Fidest – Agenzia giornalistica/press agency

Quotidiano di informazione – Anno 33 n° 244

Posts Tagged ‘limit’

Zero emission vehicles need to take over car market to reach 1.5˚C limit: analysis

Posted by fidest press agency su sabato, 17 settembre 2016

Paris-antenne-vue-eiffel-tourZero-emission vehicles need to reach a dominant market share by around 2035 for the world to meet the Paris Agreement’s lower warming limit of 1.5˚C—and even that could be too late to avoid the need for significant negative emissions, according to new analysis by the Climate Action Tracker (CAT).This transformation of the passenger transport sector would also have to be accompanied by a decarbonisation of the power sector to ensure the electric vehicles (EV) are truly emissions free.In the first of its decarbonisation series, the CAT analysis looks at transport, a sector that is key to achieving the deep cuts in emissions required by the Paris Agreement. (Download briefing here)In this series the CAT will examine specific energy-intensive sectors, and how emissions can be reduced to be in line with the Paris Agreement’s long term warming limits, namely, to keep global temperature rise “well below” 2˚C, and to “pursue efforts” to limit warming to 1.5˚C.
The CAT’s latest analysis shows that if governments were to double fuel economy standards in new passenger cars by 2030, and achieve a 50% EV uptake by 2050, then most get close to—or even reach—a 2˚C warming pathway. But a 1.5˚C pathway requires more action.
“Emissions standards only get the transport fleet to a certain point—it is clear that in order to get to the Paris Agreement’s lower temperature goal of 1.5˚C, the world needs to make a paradigm shift to zero emissions vehicles,” said Markus Hagemann of NewClimate Institute.“Attention must also be paid to the recent discovery that some car manufacturers have been deliberately manipulating emissions tests,” he noted.“Perhaps a positive outcome of this scandal is that it has brought to light major shortcomings in the emissions tests themselves, sparking a move towards more realistic tests, hopefully leading to smaller discrepancies between laboratory and road emissions intensities.”“Aside from much-needed shifts in transport behaviour, for the transport sector to decarbonise there is no choice but to adopt zero-emission vehicles. For electric vehicles this would mean that they also need to be powered by renewable electricity,” said Yvonne Deng of Ecofys.To avoid exceeding a 1.5°C warming trajectory, zero global aggregate emissions would need to be reached around the middle of the century, implying that the last fossil gasoline or diesel-powered passenger vehicle would have to be sold around 2035 (assuming a new car would be on the road for an average of 15 years).“Even a date of 2035 or so for the last new fossil-fuel powered passenger car could be late: the earlier we decarbonise the transport system, the less we will need to rely on negative emissions that largely require technologies still awaiting large-scale deployment,” said Michiel Schaeffer of Climate Analytics.The analysis looks at two scenarios comparing a range of big emitters: the EU, China, US, Japan, India, Mexico and Brazil. Scenario 1 would see a doubling of new car fuel economy standards by 2030, and Scenario 2 a doubling of new car fuel economy standards by 2030, plus 50% (zero emission) EV’s by 2050.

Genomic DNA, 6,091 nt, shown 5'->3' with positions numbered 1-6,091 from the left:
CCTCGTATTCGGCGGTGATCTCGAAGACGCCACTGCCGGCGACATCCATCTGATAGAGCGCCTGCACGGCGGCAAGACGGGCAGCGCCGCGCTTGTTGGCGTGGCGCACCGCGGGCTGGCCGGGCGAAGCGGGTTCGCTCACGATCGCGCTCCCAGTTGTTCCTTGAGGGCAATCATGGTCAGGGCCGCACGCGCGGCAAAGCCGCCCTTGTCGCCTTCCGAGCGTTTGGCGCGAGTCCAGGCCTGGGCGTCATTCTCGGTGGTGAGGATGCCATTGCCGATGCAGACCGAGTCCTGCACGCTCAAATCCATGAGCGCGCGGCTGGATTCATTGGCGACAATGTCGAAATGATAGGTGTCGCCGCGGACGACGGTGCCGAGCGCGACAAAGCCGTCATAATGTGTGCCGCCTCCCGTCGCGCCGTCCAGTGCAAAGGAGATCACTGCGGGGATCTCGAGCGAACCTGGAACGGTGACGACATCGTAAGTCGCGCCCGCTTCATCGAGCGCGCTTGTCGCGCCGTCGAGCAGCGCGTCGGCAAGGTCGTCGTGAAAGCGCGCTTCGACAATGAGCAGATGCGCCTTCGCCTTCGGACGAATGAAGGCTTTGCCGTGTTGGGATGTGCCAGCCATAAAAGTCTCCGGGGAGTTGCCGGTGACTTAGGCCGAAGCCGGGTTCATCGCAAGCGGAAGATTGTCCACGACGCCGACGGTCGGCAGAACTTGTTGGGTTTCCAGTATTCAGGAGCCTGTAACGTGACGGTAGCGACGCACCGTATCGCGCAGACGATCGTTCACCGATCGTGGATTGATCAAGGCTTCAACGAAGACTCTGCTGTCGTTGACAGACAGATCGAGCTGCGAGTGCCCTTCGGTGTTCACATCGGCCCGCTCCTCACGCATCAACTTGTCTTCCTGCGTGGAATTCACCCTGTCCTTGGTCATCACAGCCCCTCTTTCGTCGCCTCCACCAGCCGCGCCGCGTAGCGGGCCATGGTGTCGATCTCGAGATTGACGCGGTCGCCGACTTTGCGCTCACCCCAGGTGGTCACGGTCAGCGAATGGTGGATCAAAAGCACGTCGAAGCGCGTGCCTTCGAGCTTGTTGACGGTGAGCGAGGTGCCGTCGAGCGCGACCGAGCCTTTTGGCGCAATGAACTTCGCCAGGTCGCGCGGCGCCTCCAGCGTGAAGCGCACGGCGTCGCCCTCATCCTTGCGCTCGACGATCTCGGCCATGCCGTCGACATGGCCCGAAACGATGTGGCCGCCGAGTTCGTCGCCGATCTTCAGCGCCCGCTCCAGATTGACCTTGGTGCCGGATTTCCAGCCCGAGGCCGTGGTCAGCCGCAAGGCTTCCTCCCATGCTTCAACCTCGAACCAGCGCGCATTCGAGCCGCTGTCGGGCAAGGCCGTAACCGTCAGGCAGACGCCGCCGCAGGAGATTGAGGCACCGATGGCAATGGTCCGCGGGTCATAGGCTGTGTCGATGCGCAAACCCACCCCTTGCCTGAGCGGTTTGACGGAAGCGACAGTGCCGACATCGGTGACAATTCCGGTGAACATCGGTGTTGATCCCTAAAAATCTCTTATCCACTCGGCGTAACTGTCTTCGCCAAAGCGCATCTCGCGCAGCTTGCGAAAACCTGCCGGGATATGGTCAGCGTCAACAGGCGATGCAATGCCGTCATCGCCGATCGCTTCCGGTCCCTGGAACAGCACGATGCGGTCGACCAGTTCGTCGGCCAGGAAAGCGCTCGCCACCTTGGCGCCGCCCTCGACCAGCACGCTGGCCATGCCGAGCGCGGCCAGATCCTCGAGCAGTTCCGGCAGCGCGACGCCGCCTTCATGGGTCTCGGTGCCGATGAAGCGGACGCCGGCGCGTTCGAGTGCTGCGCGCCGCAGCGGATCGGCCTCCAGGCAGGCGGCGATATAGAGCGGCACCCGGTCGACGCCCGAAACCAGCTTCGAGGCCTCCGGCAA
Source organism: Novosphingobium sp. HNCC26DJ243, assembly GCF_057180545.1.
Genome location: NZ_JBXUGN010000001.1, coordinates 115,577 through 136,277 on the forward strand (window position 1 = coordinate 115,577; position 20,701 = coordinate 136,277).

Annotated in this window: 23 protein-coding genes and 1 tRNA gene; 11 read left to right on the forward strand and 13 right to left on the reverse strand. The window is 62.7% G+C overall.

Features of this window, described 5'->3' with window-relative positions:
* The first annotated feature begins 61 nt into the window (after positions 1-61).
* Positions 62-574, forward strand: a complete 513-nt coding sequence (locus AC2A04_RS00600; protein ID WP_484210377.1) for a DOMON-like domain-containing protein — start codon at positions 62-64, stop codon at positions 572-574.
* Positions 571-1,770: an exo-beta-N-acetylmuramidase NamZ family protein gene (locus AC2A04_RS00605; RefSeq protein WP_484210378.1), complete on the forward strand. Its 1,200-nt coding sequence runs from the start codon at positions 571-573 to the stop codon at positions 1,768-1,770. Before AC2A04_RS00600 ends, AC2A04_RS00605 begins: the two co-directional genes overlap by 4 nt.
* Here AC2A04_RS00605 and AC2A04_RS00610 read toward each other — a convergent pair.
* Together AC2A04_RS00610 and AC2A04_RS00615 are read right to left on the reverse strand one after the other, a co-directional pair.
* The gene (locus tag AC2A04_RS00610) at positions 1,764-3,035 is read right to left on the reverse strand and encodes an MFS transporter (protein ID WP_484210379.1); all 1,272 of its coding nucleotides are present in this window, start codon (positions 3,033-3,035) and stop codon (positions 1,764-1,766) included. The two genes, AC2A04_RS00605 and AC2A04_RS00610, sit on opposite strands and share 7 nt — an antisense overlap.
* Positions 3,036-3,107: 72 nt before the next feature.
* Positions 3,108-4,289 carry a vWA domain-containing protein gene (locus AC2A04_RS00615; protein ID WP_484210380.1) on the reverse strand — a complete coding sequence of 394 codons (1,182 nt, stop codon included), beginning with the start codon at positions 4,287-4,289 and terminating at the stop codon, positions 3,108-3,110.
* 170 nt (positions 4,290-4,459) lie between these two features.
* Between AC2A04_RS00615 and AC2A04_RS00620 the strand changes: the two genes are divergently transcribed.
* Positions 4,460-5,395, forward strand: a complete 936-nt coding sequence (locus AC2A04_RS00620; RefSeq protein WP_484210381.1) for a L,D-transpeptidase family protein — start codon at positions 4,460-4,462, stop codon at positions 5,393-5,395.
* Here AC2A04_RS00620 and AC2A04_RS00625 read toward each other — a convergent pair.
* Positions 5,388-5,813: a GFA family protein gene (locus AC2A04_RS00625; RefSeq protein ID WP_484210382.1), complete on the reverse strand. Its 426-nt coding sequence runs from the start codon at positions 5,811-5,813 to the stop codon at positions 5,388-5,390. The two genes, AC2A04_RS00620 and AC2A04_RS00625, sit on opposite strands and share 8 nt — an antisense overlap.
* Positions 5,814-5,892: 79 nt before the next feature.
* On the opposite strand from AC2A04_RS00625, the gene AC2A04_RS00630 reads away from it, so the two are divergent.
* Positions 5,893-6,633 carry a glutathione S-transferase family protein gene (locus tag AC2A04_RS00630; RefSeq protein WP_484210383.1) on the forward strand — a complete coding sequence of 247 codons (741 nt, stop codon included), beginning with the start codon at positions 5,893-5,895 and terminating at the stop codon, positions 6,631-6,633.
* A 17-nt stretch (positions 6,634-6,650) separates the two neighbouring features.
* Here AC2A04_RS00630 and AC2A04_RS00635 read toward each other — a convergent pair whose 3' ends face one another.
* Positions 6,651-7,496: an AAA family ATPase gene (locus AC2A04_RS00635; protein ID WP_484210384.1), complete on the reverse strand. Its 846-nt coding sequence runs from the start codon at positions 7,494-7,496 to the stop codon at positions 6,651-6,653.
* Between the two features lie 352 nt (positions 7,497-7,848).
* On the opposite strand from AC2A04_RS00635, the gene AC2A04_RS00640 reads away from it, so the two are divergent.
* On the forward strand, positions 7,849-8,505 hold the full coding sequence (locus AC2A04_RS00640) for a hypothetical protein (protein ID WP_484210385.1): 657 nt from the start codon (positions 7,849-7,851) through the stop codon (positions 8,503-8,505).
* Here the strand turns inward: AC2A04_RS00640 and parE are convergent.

In the EU and the USA, the increased deployment of EVs would keep overall emissions on a downward trend in line with a 2°C pathway.
In India, the projected rise in vehicle numbers (activity) is so high that absolute emissions from passenger cars would keep rising even under Scenario 2. However, this would still be in line with the IEA’s 2°C pathway for India, which foresees a similar rise in emissions, reflecting this strong expected growth.
The situation in China, Brazil and Mexico lies between these two cases, with emissions under Scenario 2 stabilising as the effects of increased activity and reduced intensity approximately balance out. The resulting decreasing emissions trend is just enough to comply with a 2°C pathway.Overall emissions are expected to decrease most strongly in Japan (in both scenarios), partly due to declining activity levels.

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Assessing the 1.5°C limit in the Paris Agreement